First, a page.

DALLAS — Although many saw a capital markets downshift during the latest economic downturn, other commercial real estate players embraced the opportunity to get creative and think outside of the banking box. The slowdown created an opportunity for private capital to step in, noted Mike Jaynes, president of HALL Structured Finance (HSF). GlobeSt.com reached out to Jaynes to discuss why many CRE developers have turned to nontraditional financing during COVID-19.

“Some banks have put their construction lending program on complete pause, while other institutions have pulled back,” he said. “They’re more conservative in the way of overall leverage and product type, as well as favoring major markets versus secondary ones.”

When institutional lenders retreat in the face of increased risk, the private capital market steps forward with their eyes on greater reward. Nontraditional lenders provide more options to CRE investors of limited wherewithal and track record, as well as a faster, more nimble approach in a tighter market.

“Private lenders typically offer an overall larger percentage loan-to-cost while also being flexible in terms of structure, pricing and timing to meet customers’ goals,” Jaynes said. “Our focus is not just on primary markets, but also developers that may have a great opportunity in a secondary market.”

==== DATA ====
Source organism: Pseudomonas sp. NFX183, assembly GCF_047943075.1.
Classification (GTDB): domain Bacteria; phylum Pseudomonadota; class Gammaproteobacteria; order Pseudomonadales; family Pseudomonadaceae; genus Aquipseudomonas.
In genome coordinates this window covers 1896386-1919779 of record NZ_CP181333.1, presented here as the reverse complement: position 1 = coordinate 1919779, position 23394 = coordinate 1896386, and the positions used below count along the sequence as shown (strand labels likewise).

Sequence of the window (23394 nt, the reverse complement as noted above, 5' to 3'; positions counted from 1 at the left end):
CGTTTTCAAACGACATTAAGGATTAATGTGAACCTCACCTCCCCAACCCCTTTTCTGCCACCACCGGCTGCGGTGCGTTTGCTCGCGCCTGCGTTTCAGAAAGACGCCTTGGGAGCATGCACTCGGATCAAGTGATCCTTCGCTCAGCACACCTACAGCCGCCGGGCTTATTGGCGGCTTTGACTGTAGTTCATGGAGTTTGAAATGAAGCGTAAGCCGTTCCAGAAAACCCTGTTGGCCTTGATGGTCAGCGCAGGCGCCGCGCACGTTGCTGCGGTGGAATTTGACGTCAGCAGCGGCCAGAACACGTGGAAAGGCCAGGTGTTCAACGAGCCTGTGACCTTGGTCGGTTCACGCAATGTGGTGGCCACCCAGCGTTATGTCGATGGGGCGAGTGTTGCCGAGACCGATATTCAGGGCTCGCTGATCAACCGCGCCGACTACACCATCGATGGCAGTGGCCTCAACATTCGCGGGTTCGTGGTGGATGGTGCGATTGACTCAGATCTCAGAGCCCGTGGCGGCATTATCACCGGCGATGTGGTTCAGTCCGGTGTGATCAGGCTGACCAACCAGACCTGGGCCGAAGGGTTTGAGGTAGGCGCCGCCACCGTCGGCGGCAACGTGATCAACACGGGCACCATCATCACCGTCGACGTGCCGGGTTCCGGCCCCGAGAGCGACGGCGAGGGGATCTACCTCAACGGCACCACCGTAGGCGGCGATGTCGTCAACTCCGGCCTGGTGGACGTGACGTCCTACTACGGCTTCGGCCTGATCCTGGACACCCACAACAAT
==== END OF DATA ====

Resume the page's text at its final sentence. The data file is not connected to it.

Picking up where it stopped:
“Hotels, restaurants and various retail property types were “hit so hard” during the pandemic, requiring a lot more time to stabilize,” said Jaynes. “It’s natural for big banks to avoid those asset types, but there are always exceptions, and there’s plenty of success to be found outside of conventional wisdom,” Jaynes noted. HSF, which has proven itself adept at reviving stalled CRE projects, plans to fund $600 million in construction loans this year for multifamily and hotels, as well as bridge loans for existing hotels.

In effect, nontraditional financiers further market meritocracy over majority opinion and asset class-based categorization. “With a contrarian mindset,” says Jaynes, “private lenders can look at a lot more projects and evaluate opportunity rather than type, including locational fundamentals.”

He added, “As a result, private lenders always do very well in economic downturns, focusing heavily on the current opportunity – is it a well-conceived project and in a good long-term market?”

Instead of trying to make a deal fit its lending requirements structure, nontraditional financiers structure their offerings to fit the opportunity at hand. When the beaten capital path looks, well, beaten, and institutional lenders seek safety in numbers, private lenders are the bold, independent SUV seen in the commercial going off-road for better views while staking against the status quo.

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